Filmed in Dallas and the Mid-Cities, Russ Pond’s thriller screened at the AFI Dallas festival in March. The movie is about a cop who discovers rifts in the time-space continuum while responding to a domestic disturbance call. The action is set mostly in one house, and the first-time director handled the temporal shifts (and his actors) with an impressive degree of assurance.
Readers’ choice: Nutcracker, Texas Ballet Theater
Critic’s choice: Coppelia, Texas Ballet Theater
Ben Stevenson’s staging of the familiar classic was a blend of traditional choreography and his own indefinable inventions sumptuously set by Desmond Heeley and exuberantly danced by the first-class company. Another triumph for this great band of dancers.
Readers’ choice: “Man with Briefcase,” by Jonathan Borofsky
Critic’s choice: Peace murals by Jo Dufo, E Lancaster Av, FW
Striking, brightly painted murals created for Sister Cities International cover the sides of two empty buildings near the corner of Kentucky and Lancaster avenues in east Fort Worth. They’re the work of muralist and art teacher Dufo and several of her students. The huge works, showing Dufo’s signature influences from Picasso and Matisse, are alive with colorful birds, hearts, rainbows, flowers, peace signs, and the words for peace in different languages, all celebrating the theme of world peace and friendship. The murals are a pleasure – and a surprise – to behold in an area that is better known as the gathering place of the friendless in our society. Ironically, this joyous celebration of positivity is in the same neighborhood as two of the city’s largest homeless shelters.
Readers’ choice: Magnolia at the Modern
Critic’s choice: Fearless Film Festival
This one-day event devoted to short films of every genre had its second running in April, and it will be back for a third time next year. Attached to the annual Main Street Fort Worth Arts Festival, the 3F2 offered six hours of programming, with space given to foreign entries, documentary shorts, music videos, and winners of the Teen Video Fest for public-service announcements made by local high school students.
Place to See Art Films
Critic’s choice: Lone Star International Film Festival
Fort Worth’s film festival was long overdue for a rebirth, and it finally sprang back to life with a flourish last November. The movies on display weren’t lacking in star power (David Strathairn, Woody Harrelson, Zooey Deschanel, Kristen Stewart, Barbaro), but the films without big names were often equally fascinating, such as the Thai horror film Signos and Hell on Wheels, the documentary about the infighting in Austin’s roller derby league. Next year’s festival will be under a new artistic director, and it will have a tough act to follow.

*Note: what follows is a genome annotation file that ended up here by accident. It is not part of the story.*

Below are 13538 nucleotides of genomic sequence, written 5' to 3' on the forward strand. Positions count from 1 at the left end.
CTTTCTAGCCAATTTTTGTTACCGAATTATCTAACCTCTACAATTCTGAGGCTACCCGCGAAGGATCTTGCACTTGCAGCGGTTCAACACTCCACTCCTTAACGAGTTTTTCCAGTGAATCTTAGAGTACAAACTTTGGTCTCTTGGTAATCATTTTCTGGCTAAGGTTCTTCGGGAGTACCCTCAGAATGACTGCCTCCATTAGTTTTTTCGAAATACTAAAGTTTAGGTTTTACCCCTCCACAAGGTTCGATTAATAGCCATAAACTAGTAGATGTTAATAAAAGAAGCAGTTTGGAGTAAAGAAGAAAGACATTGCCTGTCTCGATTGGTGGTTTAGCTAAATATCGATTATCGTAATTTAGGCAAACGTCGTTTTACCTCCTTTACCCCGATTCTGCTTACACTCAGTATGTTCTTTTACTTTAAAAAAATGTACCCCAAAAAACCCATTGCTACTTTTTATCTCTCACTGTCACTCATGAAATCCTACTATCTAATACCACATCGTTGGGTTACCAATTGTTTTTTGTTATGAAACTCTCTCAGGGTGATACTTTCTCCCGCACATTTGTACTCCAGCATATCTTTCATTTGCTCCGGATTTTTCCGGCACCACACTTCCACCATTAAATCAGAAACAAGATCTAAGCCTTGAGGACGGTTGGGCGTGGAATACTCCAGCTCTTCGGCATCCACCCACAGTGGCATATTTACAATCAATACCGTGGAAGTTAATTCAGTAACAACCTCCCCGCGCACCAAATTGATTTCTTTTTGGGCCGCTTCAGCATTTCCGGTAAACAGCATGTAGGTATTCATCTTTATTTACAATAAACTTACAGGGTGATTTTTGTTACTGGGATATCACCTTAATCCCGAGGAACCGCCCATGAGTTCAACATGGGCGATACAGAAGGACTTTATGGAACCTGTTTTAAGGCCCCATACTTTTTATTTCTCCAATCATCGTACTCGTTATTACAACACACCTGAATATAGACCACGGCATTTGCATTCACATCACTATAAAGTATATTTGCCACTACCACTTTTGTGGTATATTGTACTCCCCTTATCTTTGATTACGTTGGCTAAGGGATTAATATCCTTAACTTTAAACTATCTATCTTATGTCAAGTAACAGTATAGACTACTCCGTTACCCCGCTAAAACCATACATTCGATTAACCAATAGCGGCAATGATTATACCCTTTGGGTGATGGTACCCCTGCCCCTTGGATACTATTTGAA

Critic’s choice: Pussyhouse Propaganda
With a style as iconic as Coop’s or Big Daddy Roth’s, Pussyhouse Propaganda deals in subversive mashups of pop-culture effluvia, specializing, according to www.me-thinks.com/pussyhouse.html, in “stencil work, graffiti, fliers, CD layout, web design, and any goddamn thing you can think of.” The brainchild of Gorak and Lokar (a.k.a. Ray Liberio and Calvin Abucejo), Pussyhouse references everything from Barney Fife to Sam-I-Am and every Dr. Zira-in-a-bikini in between – we’re just waiting for that coffee table book that gets the word out and takes them nationwide.
Locally Produced Comic
Critic’s choice: PvP, by Scott Kurtz
So it’s a webcomic. Sue us. Arlingtonian Kurtz’ strip about everyday folks – and one goofy blue troll – who work at a video game magazine just turned 10 years old and just keeps getting better. Kurtz’ draftsmanship has improved at a pace equal to his storytelling: He married two disparate characters, rapidly aged two teenagers, “lost” a lovable character (the aforementioned blue troll), and more. Visit www.pvponline.com.
Critic’s choice: Tina McIntire
The mosaic art that McIntire makes from antique cut glass is colorful, light-bending magic. Hang one of her mosaics in your window, and you’ll have some major-league eye candy for years to come. Her works are so eye-catching that one of her mosaics is featured on the glossy posters created as advertising for the 6th Annual Jazz by the Boulevard music and arts festival. As of this writing, that same mosaic was among a half dozen of her works on sale at Uncommon Angles at Montgomery Plaza, a local dealer of McIntire’s work.
Critic’s choice: Putt-Putt Golf & Games, 7001 Calmont Av, FW; 609 Loop 820, Hurst
In this Xbox era, video arcades still survive but mostly as offshoots of movie theaters or shopping malls. Putt-Putt exists primarily for mini-golf, but both locations also offer decent selections of video games without the absurd overpricing that you get from GameWorks or Dave & Buster’s. Bonus points for selling ice cream.
Background for Warped Christmas Card
Critic’s choice: Your house (kind of)
First, take a picture of your family in front of the ancestral manse. Get on Photoshop and put a gas-drilling rig in the driveway, with Santa Claus hanging from the top like King Kong on the Chrysler Building and being tasered by Mayor Mikey. If there’s room in the background, drop in an image of JPS hospital, where a semi-unconscious St. Nick will be taken to be ignored, perhaps fatally. Talk about warped. Talk about Fort Worth these days.
Critic’s choice: Alto, Texas